This brand value allows Apple to charge a premium price, without losing market share to its competitors. Owing to that, iPhone sales contribute to half or more than half of Apple’s overall sales revenue, in recent years. It accounted for 48.6% of Apple’s total revenue in the third quarter of the company’s fiscal year 2021.

Intellectual property

While some companies build their brands through brand value and cost advantages others do so by leveraging internal resources, expertise, and legal protections.

These intangible assets are referred to as intellectual property.

Intellectual properties include patents, licenses, unique technology, etc. that are legally protected by intellectual property laws. This prevents competitors from replicating or using those properties. This allows companies to use these properties to create products or services, which can bring in a lot of revenue, as the competitors can’t replicate it.

Intellectual properties also include any form of copyrights and trademarks. For example, Disney has a lot of intellectual property in the form of all the animated characters it has created over the years. Mickey Mouse, one of the most popular characters in the Disney Universe, has been bringing in revenue from merchandise sales even years after the show ended.

Qualcomm is another example of a company that created a moat with intellectual property. The company has a massive patent portfolio with over 130,000 issued patents and patent applications around the world. They achieved this through huge and consistent investments in R&D over the years. The patents are mostly related to technology, such as 5G, wi-fi, Bluetooth, and mobile operating systems. This powerful moat has enabled them in achieving a 40% market share in baseband processors.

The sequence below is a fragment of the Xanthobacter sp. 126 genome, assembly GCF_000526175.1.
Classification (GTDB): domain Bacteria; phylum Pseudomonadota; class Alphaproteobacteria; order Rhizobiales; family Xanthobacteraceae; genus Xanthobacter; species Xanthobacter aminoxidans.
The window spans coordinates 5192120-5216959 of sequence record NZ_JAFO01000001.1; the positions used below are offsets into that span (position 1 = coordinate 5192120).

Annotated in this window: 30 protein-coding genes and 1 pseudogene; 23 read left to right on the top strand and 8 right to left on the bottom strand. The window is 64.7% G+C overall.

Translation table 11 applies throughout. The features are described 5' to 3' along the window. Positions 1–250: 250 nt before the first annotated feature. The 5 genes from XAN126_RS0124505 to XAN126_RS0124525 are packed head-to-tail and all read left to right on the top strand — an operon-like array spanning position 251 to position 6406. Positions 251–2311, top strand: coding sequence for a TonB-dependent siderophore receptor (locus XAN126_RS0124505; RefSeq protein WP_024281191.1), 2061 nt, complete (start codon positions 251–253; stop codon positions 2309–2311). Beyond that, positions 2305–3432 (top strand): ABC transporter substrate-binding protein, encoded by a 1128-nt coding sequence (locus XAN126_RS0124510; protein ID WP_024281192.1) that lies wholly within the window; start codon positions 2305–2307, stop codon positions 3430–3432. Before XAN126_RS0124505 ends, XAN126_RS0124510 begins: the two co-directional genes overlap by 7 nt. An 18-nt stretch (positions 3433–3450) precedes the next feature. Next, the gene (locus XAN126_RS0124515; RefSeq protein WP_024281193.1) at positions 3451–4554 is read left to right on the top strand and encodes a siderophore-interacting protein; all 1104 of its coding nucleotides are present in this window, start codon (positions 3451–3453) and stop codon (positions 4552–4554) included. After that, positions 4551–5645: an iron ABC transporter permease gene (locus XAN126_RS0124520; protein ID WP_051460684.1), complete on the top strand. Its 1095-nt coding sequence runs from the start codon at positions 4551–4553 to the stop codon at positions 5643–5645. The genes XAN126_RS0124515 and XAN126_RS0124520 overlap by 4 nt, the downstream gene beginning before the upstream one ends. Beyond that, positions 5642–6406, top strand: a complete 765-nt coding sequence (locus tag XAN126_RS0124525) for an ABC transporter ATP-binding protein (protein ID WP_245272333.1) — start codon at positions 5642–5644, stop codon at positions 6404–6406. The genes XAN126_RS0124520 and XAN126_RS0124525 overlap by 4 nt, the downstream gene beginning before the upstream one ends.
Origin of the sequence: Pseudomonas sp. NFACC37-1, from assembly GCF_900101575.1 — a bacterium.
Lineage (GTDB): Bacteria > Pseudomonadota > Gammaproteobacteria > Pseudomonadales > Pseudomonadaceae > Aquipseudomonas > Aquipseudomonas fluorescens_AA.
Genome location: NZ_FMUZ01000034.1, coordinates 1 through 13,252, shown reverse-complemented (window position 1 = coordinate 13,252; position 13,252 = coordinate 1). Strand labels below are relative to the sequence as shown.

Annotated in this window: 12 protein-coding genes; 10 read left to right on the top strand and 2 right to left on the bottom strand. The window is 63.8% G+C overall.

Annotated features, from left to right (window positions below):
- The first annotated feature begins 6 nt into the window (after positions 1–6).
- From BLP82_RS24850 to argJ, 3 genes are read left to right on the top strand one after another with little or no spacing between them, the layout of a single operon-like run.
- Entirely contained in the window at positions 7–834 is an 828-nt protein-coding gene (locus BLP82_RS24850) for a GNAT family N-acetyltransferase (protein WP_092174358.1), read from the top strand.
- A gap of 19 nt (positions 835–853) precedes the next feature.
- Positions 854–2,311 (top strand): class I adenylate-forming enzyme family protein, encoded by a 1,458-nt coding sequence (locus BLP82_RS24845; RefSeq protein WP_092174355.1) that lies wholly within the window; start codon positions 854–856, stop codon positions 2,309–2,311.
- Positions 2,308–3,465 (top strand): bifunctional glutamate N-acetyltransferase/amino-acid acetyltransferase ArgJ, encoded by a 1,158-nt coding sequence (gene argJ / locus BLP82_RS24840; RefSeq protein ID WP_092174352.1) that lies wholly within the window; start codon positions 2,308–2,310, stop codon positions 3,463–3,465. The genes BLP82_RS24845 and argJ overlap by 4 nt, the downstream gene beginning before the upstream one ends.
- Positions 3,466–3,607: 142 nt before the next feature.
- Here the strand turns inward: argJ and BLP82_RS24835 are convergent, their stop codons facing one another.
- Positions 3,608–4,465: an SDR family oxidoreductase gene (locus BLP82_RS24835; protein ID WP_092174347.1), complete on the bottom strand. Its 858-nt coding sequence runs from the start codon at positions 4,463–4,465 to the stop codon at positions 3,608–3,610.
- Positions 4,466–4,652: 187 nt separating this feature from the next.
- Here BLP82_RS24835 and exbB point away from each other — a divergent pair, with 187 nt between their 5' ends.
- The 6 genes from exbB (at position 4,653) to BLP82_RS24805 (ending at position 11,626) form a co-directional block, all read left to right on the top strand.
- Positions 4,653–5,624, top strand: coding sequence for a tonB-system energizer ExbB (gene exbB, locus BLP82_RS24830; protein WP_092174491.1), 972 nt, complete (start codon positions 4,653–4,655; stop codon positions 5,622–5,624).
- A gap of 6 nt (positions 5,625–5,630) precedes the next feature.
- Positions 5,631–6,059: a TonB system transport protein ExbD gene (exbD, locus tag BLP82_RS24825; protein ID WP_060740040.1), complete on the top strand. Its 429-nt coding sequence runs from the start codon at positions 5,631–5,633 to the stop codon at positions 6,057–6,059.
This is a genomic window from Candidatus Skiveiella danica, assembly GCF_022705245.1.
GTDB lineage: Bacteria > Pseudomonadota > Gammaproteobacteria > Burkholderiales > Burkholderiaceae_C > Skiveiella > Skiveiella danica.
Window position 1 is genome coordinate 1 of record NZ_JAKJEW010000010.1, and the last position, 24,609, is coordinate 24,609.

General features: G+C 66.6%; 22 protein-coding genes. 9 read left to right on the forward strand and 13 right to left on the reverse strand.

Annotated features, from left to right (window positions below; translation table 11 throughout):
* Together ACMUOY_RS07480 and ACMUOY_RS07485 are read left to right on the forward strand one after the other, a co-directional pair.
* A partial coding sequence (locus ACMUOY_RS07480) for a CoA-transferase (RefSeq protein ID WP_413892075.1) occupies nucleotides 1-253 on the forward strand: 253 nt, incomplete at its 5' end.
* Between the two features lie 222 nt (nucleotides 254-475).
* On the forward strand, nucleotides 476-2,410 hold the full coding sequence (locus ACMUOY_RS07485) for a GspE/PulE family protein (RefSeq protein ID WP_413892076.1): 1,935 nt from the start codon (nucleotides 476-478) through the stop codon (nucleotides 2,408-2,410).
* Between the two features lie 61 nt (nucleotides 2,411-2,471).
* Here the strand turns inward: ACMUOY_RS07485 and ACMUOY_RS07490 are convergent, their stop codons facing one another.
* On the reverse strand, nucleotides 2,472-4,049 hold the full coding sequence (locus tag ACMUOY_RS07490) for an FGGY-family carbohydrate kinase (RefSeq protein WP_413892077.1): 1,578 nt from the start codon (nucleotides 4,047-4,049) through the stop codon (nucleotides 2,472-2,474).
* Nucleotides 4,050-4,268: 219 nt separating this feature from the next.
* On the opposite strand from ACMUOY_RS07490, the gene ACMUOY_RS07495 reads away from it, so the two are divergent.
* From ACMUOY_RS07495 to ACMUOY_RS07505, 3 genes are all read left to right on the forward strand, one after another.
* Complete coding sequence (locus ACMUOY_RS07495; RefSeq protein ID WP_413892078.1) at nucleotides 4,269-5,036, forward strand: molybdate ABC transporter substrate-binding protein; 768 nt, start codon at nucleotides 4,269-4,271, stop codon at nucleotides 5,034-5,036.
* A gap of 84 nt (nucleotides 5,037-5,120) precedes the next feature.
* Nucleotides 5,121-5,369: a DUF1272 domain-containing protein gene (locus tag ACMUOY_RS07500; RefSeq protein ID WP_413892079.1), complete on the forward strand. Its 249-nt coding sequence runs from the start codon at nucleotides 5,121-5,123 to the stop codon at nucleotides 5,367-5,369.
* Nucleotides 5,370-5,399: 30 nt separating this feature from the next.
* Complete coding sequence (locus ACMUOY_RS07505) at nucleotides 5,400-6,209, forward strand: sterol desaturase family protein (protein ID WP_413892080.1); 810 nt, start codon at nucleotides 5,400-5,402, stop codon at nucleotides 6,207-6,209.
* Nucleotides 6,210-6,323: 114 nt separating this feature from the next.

Qualcomm also licenses these technologies to other companies. And that has brought a huge source of revenue over the years. It is also a highly profitable business as the costs are limited. Qualcomm’s licensing division reported over $5 billion in revenue in 2020.

Identifying Moats

It is often difficult to identify an economic moat when it is being created. It becomes more clear in hindsight, as the company reaches major heights. But still, if you observe closely, you will be able to identify the significant advantage of a company.

An important aspect that distinguishes an advantage from a moat, is sustainability. The moat should be sustainable. If it is something competitors can replicate, the moat wouldn’t last long. And the longer the company can keep the moat, the greater the profits. So whenever looking at a company make sure the competitive advantage is sustainable.

An efficient products and services ecosystem is another sign that a company might be creating a moat for itself. Especially an ecosystem that benefits from the network effect that we discussed earlier. This is more often found in internet companies.

Another sign that a company is achieving a moat, is when the name of the product or service becomes a verb, or sometimes the category itself. Take Google for example. Nobody search for stuff on the internet anymore – they ‘Google’ it.

Bottomline

Successful companies are built on sustainable competitive advantages. So as an investor it makes perfect sense in looking to companies with economic moats. That’s not to say that every company that does have a moat will be a bad investment. Just that investing in companies with a moat increases the odds of substantial profits from the investment.

As a comprehensive continuation to this article, we’ll soon be releasing a book on Moats; how to identify a moat while it is being created, how to approach companies with an established moat, etc.